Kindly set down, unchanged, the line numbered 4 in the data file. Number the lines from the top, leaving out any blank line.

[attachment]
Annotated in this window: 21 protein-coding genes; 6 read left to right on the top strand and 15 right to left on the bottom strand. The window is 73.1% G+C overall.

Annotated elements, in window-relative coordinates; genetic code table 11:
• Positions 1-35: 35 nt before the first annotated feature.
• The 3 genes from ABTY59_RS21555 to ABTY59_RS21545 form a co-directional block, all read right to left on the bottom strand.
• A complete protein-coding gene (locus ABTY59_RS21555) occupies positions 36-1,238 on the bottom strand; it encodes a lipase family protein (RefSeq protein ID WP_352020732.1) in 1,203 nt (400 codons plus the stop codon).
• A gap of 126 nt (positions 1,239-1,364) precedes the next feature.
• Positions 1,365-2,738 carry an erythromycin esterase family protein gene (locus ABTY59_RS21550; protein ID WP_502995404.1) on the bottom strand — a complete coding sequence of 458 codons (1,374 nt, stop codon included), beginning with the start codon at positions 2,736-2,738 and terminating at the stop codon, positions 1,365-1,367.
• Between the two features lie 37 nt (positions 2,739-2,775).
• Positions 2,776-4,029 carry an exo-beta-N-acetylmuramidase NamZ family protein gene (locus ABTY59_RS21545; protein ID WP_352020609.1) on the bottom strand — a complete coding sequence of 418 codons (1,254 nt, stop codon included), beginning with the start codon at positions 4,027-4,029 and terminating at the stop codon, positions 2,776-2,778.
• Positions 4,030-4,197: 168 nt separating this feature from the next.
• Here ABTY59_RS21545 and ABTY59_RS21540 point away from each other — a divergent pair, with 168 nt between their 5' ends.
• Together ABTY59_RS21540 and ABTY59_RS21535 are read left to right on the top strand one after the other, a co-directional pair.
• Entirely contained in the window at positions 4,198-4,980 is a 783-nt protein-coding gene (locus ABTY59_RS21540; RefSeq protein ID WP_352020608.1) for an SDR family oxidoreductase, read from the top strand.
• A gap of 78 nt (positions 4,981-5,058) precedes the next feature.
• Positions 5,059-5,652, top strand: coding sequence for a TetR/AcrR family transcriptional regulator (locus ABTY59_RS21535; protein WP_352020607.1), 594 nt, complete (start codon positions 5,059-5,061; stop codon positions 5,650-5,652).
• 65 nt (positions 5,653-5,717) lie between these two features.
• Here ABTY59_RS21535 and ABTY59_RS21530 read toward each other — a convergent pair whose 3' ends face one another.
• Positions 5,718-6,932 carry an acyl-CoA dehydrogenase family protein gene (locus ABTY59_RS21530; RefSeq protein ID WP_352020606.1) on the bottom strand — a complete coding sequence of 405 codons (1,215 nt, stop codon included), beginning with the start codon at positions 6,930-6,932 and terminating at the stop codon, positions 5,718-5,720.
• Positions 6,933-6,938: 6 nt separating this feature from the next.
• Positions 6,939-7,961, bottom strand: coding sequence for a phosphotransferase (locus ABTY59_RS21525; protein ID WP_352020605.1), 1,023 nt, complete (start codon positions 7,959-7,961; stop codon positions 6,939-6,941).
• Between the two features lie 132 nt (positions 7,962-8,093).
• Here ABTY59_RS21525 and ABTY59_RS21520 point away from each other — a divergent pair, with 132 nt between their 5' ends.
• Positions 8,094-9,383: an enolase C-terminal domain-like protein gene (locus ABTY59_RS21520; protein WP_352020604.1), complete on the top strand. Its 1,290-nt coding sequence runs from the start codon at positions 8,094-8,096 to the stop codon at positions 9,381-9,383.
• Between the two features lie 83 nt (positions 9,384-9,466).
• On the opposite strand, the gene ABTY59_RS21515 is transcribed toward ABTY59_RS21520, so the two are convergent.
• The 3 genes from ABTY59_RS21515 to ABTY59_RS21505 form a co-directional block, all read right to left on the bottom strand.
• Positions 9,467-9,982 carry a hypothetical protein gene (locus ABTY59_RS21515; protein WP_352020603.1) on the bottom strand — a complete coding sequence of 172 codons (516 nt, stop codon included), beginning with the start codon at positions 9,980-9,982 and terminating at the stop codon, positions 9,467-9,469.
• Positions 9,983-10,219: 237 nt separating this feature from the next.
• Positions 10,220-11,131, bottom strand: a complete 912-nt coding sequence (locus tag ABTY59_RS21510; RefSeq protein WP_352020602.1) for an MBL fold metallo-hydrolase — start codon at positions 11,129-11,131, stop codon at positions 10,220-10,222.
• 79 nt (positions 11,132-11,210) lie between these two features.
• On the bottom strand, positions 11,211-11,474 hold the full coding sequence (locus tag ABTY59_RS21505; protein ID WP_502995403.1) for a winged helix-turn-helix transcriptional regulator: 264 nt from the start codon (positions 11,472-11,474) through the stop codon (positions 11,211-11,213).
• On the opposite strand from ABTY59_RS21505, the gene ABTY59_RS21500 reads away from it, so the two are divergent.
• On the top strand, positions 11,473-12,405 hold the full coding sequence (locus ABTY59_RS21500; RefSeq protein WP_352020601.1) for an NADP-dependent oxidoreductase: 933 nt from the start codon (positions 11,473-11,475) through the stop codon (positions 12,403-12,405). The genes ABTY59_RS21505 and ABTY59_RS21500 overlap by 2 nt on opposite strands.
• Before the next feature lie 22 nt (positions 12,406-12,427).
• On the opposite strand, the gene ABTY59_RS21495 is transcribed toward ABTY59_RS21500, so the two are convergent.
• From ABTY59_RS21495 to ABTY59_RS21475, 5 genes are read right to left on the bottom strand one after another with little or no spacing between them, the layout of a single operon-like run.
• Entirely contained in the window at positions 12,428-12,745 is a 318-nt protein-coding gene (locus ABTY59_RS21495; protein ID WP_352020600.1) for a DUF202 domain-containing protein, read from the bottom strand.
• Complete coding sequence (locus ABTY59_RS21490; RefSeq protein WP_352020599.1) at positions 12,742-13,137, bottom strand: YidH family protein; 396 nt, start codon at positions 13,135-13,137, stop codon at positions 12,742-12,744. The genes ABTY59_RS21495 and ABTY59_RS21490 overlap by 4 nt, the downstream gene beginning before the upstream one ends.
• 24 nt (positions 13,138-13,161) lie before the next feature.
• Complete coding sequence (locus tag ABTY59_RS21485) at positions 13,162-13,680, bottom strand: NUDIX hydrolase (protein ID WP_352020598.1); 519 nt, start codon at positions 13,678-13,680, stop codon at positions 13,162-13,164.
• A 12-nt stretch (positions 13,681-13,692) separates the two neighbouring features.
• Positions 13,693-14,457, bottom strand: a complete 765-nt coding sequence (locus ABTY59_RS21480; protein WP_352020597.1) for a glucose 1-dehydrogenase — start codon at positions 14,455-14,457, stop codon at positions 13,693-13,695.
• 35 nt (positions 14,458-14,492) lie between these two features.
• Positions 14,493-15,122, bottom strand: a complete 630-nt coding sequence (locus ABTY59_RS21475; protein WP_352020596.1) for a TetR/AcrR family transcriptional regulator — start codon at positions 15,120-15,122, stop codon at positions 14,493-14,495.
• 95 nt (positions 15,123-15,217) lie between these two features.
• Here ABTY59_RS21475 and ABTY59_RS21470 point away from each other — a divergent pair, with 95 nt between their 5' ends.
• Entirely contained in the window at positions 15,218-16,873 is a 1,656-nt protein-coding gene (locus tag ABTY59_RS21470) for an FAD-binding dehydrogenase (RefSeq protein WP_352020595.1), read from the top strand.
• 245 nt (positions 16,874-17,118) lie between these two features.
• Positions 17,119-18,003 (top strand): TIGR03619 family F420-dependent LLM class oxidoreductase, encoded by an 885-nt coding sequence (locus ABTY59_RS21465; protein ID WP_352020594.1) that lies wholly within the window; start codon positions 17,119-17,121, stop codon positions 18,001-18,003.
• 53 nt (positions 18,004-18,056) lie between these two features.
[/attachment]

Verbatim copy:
• The 3 genes from ABTY59_RS21555 to ABTY59_RS21545 form a co-directional block, all read right to left on the bottom strand.